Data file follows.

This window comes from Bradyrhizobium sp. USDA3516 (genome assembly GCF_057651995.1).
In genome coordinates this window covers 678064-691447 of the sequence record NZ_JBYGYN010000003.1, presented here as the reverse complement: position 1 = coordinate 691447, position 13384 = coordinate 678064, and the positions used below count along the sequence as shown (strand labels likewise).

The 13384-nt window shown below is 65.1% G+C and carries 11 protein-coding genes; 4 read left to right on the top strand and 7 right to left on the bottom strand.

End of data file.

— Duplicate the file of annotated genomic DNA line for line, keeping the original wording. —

This window comes from Bradyrhizobium sp. USDA3516 (genome assembly GCF_057651995.1).
In genome coordinates this window covers 678064-691447 of the sequence record NZ_JBYGYN010000003.1, presented here as the reverse complement: position 1 = coordinate 691447, position 13384 = coordinate 678064, and the positions used below count along the sequence as shown (strand labels likewise).

The 13384-nt window shown below is 65.1% G+C and carries 11 protein-coding genes; 4 read left to right on the top strand and 7 right to left on the bottom strand.